Mom & Children looking for gondolas in Venice Italy
Exploring & looking for gondolas on the canals - Venice, Italy

Enjoying Rialto Bridge & St. Mark's Square.

Rialto Bridge Venice Italy
Rialto Bridge - Venice, Italy

The kids especially enjoyed all the gelato shops -- this was a 2 ice cream day for sure -- and they found watching the gondolas going down the canals very interesting as well. And they liked finding a playground right on one of the central islands.

2 Kids Enjoying Gelato in Venice, Italy
Gelato in Venice, Italy

Gondola Ride

We didn’t go into museums or St. Mark’s or do a lot of official touring, but we did decide to do the iconic gondola ride through the canals. Although it is a super touristy thing to do, we really enjoyed the experience. The rates of the gondola are posted and regulated so it’s easy to know exactly what you’re paying for and there are several places around the Old Town that you can get on one. A 30-minute gondola ride is 80 Euros and after 5 p.m. the rate increases to 100 Euros for 35 minutes.

2 Kids Riding gondola under one of the bridges in Venice Italy
Riding the Gondola through one of the 400 bridges of Venice, Italy
Family on Gondola in Venice Italy
Family Gondola Ride, not as romantic, but still fun! - Venice, Italy

He shared different facts with us as we meandered along and he navigated and dodged other gondolas in the narrow canals. One of the more interesting things he shared with us was that many of the buildings along the canals aren't inhabited or used on the first floor level because the canals do flood at times.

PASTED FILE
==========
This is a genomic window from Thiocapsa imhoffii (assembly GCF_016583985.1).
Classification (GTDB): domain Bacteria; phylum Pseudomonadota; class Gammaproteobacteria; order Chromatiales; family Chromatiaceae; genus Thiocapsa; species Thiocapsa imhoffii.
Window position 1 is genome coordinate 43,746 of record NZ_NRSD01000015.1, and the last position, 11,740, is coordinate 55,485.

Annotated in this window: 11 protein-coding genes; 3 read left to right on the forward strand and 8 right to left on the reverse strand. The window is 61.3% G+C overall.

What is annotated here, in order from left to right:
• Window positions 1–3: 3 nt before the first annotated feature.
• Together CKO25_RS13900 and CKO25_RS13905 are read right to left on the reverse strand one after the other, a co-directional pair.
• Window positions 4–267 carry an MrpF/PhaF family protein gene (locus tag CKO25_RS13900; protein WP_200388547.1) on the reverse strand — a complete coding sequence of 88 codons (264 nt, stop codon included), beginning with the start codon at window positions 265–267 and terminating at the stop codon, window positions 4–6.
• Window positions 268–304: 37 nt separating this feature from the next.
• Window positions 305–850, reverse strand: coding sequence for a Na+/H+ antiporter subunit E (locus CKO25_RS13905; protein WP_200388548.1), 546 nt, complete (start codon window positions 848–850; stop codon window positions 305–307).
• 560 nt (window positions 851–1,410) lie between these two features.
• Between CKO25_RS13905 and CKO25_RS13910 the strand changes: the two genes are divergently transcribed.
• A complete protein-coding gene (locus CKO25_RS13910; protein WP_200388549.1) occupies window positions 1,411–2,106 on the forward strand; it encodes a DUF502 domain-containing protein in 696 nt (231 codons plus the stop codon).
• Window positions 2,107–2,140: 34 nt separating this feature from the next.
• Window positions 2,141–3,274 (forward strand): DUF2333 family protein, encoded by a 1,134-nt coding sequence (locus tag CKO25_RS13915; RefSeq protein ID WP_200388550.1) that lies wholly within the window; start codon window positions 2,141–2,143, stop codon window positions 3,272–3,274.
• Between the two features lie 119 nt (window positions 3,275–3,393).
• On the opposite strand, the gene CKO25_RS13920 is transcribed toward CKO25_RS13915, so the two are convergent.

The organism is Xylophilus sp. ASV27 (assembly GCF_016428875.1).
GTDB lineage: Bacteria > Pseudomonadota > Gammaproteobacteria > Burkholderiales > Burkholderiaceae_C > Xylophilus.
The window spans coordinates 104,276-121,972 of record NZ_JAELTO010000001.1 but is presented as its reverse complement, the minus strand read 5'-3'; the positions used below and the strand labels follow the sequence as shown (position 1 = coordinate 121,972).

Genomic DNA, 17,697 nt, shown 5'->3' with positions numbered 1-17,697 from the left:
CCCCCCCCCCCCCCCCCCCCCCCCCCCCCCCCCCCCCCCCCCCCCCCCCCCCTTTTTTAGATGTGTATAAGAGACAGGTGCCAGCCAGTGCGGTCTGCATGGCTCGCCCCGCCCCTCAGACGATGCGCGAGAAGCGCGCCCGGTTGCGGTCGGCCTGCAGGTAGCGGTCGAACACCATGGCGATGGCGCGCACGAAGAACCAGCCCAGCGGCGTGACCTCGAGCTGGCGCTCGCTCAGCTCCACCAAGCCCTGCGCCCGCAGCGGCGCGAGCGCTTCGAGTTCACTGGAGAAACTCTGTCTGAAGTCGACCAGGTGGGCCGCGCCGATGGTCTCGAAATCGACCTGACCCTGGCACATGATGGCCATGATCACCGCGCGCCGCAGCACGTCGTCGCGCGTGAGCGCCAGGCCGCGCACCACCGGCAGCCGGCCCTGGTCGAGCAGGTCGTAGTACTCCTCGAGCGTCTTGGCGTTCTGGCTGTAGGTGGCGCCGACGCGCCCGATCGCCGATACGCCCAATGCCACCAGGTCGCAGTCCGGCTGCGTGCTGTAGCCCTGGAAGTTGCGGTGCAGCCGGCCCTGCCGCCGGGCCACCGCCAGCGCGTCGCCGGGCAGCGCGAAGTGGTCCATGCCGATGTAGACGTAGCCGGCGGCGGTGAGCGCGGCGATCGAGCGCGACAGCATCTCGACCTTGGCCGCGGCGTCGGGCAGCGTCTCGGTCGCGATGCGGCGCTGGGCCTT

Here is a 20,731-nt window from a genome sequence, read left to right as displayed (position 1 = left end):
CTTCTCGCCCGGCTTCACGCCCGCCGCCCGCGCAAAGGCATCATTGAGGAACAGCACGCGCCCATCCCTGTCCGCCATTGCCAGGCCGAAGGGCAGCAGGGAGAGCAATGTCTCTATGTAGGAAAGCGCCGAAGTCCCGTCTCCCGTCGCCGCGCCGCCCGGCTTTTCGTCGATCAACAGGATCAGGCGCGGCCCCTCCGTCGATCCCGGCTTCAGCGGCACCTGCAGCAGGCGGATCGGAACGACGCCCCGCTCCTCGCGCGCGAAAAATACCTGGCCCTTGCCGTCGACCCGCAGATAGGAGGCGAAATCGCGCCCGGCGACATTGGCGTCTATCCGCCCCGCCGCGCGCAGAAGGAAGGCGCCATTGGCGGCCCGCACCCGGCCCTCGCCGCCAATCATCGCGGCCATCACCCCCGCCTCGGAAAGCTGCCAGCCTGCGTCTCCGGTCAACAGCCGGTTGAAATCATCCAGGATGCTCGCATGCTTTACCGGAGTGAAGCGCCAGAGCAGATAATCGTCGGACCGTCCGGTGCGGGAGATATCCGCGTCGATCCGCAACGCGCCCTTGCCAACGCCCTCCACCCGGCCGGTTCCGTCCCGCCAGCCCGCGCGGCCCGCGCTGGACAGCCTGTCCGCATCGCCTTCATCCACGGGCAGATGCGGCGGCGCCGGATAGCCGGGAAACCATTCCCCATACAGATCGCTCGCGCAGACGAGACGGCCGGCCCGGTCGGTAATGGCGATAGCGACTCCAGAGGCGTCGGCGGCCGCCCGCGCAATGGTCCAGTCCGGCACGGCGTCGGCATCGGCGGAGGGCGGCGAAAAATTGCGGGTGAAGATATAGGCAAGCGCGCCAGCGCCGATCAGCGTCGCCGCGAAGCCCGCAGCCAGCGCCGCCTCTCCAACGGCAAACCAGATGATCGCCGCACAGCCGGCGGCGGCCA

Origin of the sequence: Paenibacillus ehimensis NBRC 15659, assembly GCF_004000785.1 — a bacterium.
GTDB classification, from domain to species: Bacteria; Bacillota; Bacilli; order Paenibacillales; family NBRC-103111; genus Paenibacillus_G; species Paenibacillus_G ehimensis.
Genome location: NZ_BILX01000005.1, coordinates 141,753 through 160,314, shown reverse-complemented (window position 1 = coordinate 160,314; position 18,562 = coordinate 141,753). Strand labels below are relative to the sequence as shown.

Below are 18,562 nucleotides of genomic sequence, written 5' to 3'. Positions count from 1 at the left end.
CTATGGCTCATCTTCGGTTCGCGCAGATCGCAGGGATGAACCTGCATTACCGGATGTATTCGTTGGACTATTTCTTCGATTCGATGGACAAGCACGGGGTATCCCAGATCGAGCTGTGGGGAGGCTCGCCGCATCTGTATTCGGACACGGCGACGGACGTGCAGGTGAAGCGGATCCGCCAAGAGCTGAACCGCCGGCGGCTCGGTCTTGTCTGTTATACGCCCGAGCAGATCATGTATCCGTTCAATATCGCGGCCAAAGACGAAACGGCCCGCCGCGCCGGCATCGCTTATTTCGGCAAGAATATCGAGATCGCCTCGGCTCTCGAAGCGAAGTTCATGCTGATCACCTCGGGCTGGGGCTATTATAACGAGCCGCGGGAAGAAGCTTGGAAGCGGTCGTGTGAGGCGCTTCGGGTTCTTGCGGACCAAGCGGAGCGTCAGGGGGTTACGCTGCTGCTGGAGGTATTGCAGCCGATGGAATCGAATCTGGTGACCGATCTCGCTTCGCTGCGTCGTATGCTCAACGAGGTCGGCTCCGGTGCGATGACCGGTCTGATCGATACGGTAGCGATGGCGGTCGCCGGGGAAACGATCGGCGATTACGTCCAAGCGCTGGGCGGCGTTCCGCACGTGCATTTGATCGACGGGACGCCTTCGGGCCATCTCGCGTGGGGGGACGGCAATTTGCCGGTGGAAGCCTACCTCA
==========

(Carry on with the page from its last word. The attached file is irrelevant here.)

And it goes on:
Keeping Venice Beautiful

I had personally been to Venice in 2005 and one of my biggest memories of Venice was the pigeons who weren’t scared of people and would flock to the people in St. Mark’s square to try to get food. However, since then the city of Venice has implemented several rules to try to keep Venice cleaner – there are the typical no swimming in canals, picking up trash and no feeding of the pigeons. Doing any one of these prohibited activities can give you a fine. However, one that was a little surprising to us is that there is no eating on the sidewalks or stairs anywhere in the city. We found this out after we had purchased some pizza for lunch and found some steps to sit down and eat on. We were quickly approached by someone who worked for the city to let us know that this wasn’t allowed.


One other interesting part about our lunch experience was that we discovered the Venice seagulls were hard core. As Alex was walking with the pizza to the steps, one of the seagulls swooped down and grabbed a piece of the pizza!! Luckily, we had them cut the pizza into smaller bits, otherwise we would have been short a slice!!


Looking Ahead to 2022

One other initiative that it looks like will be implemented for 2022 is that Venice is going to impose requirements for pre-booking, a fee and entry via electronic turnstiles for tourists coming to the town to help control tourism. From reports, it sounds like the entry fee will be between 3 and 10 Euros, depending on the season. Residents, children under 6 years old and those tourists staying in hotels will be exempt from the measures.

Mom & Kids along large canal in Venice Italy with storm coming
Farewell to Venice until next time!

While it was short, but sweet, we did enjoy our time in Venice. While maybe not as romantic as the movies make it out to be, we think this will likely stand out in the kids’ travel memories for years to come.